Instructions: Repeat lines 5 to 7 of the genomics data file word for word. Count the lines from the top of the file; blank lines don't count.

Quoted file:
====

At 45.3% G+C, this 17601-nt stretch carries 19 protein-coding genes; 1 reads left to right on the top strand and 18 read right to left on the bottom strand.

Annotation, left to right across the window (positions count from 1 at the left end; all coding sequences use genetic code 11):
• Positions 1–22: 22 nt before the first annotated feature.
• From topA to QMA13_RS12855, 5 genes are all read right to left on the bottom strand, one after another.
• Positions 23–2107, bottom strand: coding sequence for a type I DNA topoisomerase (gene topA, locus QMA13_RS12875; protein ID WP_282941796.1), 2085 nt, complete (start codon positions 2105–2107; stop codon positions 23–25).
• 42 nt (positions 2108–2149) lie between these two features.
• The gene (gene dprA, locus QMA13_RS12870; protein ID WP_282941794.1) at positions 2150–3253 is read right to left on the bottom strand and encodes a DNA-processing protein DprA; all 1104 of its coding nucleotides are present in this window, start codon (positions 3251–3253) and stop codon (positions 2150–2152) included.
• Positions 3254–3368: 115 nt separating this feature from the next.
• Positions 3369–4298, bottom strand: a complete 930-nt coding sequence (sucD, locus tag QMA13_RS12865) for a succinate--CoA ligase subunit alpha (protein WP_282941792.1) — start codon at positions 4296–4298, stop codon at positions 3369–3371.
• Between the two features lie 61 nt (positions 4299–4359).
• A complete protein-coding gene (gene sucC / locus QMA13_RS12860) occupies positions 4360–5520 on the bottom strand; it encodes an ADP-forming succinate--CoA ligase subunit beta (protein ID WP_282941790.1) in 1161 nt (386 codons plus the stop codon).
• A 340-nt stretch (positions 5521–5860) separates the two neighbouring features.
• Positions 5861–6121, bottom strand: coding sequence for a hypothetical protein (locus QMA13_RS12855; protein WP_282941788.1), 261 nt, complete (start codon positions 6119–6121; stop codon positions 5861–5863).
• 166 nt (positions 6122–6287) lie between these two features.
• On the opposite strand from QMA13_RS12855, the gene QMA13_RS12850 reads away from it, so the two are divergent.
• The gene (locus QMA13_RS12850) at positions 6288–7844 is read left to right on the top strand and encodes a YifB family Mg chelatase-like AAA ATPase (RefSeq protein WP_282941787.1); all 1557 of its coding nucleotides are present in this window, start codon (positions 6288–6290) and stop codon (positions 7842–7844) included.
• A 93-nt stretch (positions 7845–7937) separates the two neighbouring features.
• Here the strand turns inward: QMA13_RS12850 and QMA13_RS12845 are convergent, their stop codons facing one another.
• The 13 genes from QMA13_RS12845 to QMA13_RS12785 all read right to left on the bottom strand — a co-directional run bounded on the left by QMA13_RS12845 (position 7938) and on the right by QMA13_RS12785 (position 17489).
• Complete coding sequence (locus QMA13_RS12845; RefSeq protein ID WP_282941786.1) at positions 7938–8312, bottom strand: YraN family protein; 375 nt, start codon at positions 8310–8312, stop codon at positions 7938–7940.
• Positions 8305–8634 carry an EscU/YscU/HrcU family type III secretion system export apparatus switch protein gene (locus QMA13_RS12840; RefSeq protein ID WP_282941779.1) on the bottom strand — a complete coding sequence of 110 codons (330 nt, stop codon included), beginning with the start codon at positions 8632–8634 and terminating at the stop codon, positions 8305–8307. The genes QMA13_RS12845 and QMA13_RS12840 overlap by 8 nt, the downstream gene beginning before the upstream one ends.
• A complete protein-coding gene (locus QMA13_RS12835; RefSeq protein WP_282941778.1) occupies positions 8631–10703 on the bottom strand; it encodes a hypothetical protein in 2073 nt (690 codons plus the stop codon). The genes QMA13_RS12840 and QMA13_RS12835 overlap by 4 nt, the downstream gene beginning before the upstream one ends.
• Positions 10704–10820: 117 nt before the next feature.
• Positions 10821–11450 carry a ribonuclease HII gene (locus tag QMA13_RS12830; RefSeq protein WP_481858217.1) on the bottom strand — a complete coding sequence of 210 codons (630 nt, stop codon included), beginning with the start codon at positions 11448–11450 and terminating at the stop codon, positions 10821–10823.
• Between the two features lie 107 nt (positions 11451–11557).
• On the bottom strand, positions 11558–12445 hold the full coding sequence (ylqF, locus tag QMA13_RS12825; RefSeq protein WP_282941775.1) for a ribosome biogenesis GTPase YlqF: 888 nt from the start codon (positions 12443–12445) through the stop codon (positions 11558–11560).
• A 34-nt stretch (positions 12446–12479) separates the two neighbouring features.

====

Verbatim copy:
• Positions 23–2107, bottom strand: coding sequence for a type I DNA topoisomerase (gene topA, locus QMA13_RS12875; protein ID WP_282941796.1), 2085 nt, complete (start codon positions 2105–2107; stop codon positions 23–25).
• 42 nt (positions 2108–2149) lie between these two features.
• The gene (gene dprA, locus QMA13_RS12870; protein ID WP_282941794.1) at positions 2150–3253 is read right to left on the bottom strand and encodes a DNA-processing protein DprA; all 1104 of its coding nucleotides are present in this window, start codon (positions 3251–3253) and stop codon (positions 2150–2152) included.